Evening light. Finally got the steering wheel back on! Got rid of the tan lower half and airbag centre and matched it to the stock black top leather. Never liked the look of a modern steering wheel in a older car, but works out alright when all the interior matches with it.

   

Factory electric leather and heated seats bolted down to the donor floor for the first time. Exactly the right amount of room for my 191cm or 6'3" frame. I adjusted the seats to where I was comfortable before pulling down the donor and marked the floor to how long I wanted to make the cab. Seat height to top of the windscreen is the same as my KK Cherokee daily driver. Console bolted right back into the factory mounts. The modules that were mounted under the donor back seats, I fitted inside the back of the console where the optional rear seat DVD player went.

   

A couple of years ago some may remember me fitting the West Coast Jr. mirrors. Now that I have had a chance to actually sit in the vehicle and see how much I can see from the drivers seat, I realise I can use a mirror that is closer to the body. I found they look better on a stock width Willys than on a wide body one that I have made. After much searching a few years ago I actually wanted these, so went and bought them this week. They are stainless and made by West Coast Metric and are a reproduction of the Type 2 and 3 VW bus mirrors.

   

I bought some half nuts in a matching 16x1.5mm thread to the mirror bases. The threaded section is not very long on the mirrors so I machined a step in the back of the nuts to sit flush with the front face of the stainless mounting plate. I noticed that the Totally Stainless version have a longer threaded mount and would be easier. The reason I mounted them to a plate was so it would not only make for a stiffer mount, but so I could use a two part epoxy to hold the nuts in position so and can take the mirrors off and on later without any disassembly. Very awkward to hold the nut and had to move the window channel out of the way to get it in place.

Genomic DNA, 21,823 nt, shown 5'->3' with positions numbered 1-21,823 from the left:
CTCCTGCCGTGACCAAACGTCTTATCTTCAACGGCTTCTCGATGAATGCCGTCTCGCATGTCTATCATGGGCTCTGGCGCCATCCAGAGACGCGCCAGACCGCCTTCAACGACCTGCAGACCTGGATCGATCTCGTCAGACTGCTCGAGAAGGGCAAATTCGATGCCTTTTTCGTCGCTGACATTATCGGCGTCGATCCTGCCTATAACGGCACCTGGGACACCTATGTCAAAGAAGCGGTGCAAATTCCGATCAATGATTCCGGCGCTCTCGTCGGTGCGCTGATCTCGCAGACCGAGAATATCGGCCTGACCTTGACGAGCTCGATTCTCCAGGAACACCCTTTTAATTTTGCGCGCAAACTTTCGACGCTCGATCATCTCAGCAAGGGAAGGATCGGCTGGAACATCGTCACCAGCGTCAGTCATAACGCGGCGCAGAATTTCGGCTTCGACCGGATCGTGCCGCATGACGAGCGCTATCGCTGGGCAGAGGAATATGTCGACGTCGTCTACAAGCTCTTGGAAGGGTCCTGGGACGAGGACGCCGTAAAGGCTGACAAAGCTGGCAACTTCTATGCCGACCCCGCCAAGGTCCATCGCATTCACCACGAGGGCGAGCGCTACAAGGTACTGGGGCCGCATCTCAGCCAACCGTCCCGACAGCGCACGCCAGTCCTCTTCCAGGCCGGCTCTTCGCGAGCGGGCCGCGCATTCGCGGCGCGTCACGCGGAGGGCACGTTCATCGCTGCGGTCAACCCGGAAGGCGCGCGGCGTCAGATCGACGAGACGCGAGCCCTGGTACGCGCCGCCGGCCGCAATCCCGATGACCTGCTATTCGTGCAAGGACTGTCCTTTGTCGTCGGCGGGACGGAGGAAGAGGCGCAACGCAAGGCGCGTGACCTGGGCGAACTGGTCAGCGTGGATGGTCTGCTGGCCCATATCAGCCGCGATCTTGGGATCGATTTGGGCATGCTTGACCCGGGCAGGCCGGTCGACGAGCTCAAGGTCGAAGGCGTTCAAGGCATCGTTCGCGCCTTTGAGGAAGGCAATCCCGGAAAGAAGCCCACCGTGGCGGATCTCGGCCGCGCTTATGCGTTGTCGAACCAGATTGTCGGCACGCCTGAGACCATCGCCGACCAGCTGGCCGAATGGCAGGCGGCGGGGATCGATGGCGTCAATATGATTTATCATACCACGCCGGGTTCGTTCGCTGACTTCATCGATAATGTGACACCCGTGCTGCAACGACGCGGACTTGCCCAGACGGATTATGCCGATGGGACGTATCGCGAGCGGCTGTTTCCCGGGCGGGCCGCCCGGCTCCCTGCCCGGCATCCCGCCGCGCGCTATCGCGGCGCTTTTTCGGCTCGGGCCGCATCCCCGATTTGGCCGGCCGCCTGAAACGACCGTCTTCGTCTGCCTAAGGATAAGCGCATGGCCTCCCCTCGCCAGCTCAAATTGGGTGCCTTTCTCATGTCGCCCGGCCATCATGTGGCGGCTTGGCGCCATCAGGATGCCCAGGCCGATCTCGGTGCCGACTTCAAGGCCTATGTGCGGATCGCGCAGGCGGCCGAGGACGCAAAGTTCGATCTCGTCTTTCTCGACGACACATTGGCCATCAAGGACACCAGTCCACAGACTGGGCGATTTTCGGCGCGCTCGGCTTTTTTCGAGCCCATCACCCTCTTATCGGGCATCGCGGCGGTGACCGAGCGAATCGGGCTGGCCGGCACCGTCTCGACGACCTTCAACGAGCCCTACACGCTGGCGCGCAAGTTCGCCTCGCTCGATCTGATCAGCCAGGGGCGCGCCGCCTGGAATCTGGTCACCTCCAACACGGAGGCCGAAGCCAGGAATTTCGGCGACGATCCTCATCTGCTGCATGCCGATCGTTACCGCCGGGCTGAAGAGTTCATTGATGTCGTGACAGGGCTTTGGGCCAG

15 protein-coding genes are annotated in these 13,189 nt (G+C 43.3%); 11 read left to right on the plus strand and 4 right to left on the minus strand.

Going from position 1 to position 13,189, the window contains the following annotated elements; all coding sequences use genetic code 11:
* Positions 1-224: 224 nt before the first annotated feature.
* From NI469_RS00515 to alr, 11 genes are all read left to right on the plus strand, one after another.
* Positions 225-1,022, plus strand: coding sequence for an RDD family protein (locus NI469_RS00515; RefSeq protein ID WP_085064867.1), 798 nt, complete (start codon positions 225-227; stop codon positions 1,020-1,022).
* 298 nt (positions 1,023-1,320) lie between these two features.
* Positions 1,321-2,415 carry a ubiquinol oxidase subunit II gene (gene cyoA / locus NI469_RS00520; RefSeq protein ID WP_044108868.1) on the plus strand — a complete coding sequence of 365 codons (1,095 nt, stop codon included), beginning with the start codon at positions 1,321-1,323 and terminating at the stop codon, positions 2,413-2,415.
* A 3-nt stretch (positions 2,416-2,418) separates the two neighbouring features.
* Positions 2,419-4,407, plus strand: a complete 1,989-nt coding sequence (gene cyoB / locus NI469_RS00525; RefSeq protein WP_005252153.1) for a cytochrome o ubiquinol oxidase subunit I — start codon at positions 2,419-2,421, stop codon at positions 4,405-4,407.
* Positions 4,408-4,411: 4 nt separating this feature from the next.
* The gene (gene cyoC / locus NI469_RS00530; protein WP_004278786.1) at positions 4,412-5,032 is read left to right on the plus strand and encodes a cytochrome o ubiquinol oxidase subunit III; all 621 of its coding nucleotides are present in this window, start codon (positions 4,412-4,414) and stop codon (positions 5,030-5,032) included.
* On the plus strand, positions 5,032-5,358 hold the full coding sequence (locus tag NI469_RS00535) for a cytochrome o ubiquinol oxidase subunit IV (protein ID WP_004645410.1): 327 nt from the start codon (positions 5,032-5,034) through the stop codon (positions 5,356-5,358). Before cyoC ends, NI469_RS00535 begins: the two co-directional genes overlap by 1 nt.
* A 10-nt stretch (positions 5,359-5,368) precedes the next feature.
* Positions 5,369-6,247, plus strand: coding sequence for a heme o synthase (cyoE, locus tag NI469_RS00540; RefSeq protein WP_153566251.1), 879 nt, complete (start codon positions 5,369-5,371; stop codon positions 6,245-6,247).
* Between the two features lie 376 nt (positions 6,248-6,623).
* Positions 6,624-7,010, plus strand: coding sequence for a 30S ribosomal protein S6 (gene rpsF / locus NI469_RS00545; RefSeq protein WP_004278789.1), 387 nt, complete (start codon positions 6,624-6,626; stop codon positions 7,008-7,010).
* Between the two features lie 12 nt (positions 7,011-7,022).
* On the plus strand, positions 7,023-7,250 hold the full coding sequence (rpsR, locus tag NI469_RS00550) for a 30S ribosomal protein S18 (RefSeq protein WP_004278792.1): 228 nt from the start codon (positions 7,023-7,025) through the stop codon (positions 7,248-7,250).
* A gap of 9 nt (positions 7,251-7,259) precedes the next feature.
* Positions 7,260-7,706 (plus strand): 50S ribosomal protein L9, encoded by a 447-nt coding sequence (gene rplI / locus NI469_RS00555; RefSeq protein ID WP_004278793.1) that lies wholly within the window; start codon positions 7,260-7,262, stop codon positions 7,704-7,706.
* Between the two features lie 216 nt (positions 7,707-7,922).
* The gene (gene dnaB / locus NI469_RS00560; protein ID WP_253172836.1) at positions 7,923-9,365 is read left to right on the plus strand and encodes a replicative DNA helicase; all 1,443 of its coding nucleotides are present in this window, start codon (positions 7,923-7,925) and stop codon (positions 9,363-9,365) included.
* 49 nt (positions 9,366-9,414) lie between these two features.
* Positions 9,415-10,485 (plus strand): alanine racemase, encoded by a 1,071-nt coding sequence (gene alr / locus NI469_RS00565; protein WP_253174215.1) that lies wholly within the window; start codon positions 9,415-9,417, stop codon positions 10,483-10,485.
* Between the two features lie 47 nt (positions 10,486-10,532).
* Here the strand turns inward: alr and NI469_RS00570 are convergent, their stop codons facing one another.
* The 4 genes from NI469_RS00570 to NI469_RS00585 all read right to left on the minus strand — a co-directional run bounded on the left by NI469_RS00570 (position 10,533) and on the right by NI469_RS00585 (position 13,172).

I think these are better proportioned to the lower and wider cab than what I had. Less truck like and more custom as well. This is a very strong area of the door too and there is no flex in the mount which will help against vibration.

   

Passenger side done the same. Great to see the doors back on again after all this time too. :)

   

I always wanted a better setup than the leather check strap to stop the door opening too far. When you convert to one piece windows like I did, you run out of room where the stock one went. So spent several hours walking around a wrecking yard to find some that would fit between the glass and the side of the door instead. I was unsure of what length or shape I would need to make this work, so started with this one from a Kia Carnival. The stock check mounts have a bad habit of ripping out of the A pillar if someone lets go of a door on a side slope or a gust of wind grabs it suddenly. So I drilled and tapped some thick flat to take the mounting bolt. I drilled three holes. One for the bracket bolt and one above and below it for plug welding the piece in place once I had lowered it down on a magnet and secured it with the bolt.

   

The check strap was way too long so just kept shortening it until the door opened the right amount. You can see also that it needed a curve in it to clear the glass as it was closing. I also made up a spacer from plastic to space it back further inside the door so the A pillar bracket could fit into the door when the door was closed. Because I had to shorten it, the end would be too weak to take the force of the door swinging too far as the hole was drilled in a much narrower section of the strap. So back to the wrecking yard and found that ones off a 2004 Kia Reo had the right length and curve I needed. Also the same bolt spacing and width of housing.

   

I changed the arm pin to a stainless barrel bolt so it makes removing the door easier. Also counter sunk the bracket to take a door hinge screw for clearance and used button head screws to hold the check strap in place. The biggest issue it solved also over using the leather strap is that now the door stays open! I don't often show this because people might think I'm mad. But I noticed that this door was sitting out more than the other side and moving the door latch pin inwards just made it hard to close.

   

Turns out that the return fold to the B pillar was 3mm-1/8" less on this side. Most would just smear filler over it but that is considered the limit for filler not to crack over decades of use. So I got out the cutting wheel and cut the skin free from top to bottom and along the roof line and floor 50mm-2" as well.

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